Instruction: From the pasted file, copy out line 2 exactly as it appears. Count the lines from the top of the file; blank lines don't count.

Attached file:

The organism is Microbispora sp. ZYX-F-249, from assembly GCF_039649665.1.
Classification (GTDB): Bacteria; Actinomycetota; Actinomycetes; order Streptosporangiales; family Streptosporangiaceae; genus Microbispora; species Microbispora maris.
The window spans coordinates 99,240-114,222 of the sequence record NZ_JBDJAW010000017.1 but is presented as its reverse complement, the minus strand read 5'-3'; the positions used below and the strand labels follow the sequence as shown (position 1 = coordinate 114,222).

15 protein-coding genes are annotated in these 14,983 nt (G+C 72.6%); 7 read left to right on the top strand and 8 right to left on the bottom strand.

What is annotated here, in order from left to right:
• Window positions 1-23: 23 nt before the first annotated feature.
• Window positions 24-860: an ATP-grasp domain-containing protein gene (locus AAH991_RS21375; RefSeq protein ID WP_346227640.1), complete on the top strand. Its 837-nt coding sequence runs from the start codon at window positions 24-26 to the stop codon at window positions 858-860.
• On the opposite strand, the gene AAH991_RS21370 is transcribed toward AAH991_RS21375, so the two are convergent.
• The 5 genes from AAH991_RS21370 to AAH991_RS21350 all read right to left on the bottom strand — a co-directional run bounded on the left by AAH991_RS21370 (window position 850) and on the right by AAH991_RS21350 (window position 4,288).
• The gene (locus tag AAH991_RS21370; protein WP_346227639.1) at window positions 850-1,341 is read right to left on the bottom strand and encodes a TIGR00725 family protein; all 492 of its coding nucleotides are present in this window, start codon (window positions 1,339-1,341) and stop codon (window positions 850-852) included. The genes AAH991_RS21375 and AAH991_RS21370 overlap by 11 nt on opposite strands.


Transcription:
Classification (GTDB): Bacteria; Actinomycetota; Actinomycetes; order Streptosporangiales; family Streptosporangiaceae; genus Microbispora; species Microbispora maris.